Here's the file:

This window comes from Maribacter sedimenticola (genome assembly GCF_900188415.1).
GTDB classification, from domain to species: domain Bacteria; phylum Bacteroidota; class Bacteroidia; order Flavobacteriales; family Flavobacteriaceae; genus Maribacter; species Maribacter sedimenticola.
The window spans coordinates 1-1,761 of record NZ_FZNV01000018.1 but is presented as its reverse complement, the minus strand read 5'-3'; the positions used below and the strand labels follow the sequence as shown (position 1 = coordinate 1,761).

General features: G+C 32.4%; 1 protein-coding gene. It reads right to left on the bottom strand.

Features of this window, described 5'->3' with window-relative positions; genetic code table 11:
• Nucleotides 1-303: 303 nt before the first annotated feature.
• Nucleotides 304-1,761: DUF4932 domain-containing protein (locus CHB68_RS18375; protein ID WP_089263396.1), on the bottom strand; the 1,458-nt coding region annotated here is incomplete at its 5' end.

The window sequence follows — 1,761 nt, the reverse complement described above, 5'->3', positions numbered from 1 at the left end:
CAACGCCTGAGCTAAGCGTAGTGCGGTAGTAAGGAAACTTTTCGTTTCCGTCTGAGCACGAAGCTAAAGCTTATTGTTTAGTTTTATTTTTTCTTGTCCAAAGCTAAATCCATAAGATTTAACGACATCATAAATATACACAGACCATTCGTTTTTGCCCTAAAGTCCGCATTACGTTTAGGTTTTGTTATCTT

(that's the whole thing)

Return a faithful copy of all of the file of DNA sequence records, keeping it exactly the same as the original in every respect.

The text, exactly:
This window comes from Maribacter sedimenticola (genome assembly GCF_900188415.1).
GTDB classification, from domain to species: domain Bacteria; phylum Bacteroidota; class Bacteroidia; order Flavobacteriales; family Flavobacteriaceae; genus Maribacter; species Maribacter sedimenticola.
The window spans coordinates 1-1,761 of record NZ_FZNV01000018.1 but is presented as its reverse complement, the minus strand read 5'-3'; the positions used below and the strand labels follow the sequence as shown (position 1 = coordinate 1,761).

General features: G+C 32.4%; 1 protein-coding gene. It reads right to left on the bottom strand.

Features of this window, described 5'->3' with window-relative positions; genetic code table 11:
• Nucleotides 1-303: 303 nt before the first annotated feature.
• Nucleotides 304-1,761: DUF4932 domain-containing protein (locus CHB68_RS18375; protein ID WP_089263396.1), on the bottom strand; the 1,458-nt coding region annotated here is incomplete at its 5' end.

The window sequence follows — 1,761 nt, the reverse complement described above, 5'->3', positions numbered from 1 at the left end:
CAACGCCTGAGCTAAGCGTAGTGCGGTAGTAAGGAAACTTTTCGTTTCCGTCTGAGCACGAAGCTAAAGCTTATTGTTTAGTTTTATTTTTTCTTGTCCAAAGCTAAATCCATAAGATTTAACGACATCATAAATATACACAGACCATTCGTTTTTGCCCTAAAGTCCGCATTACGTTTAGGTTTTGTTATCTT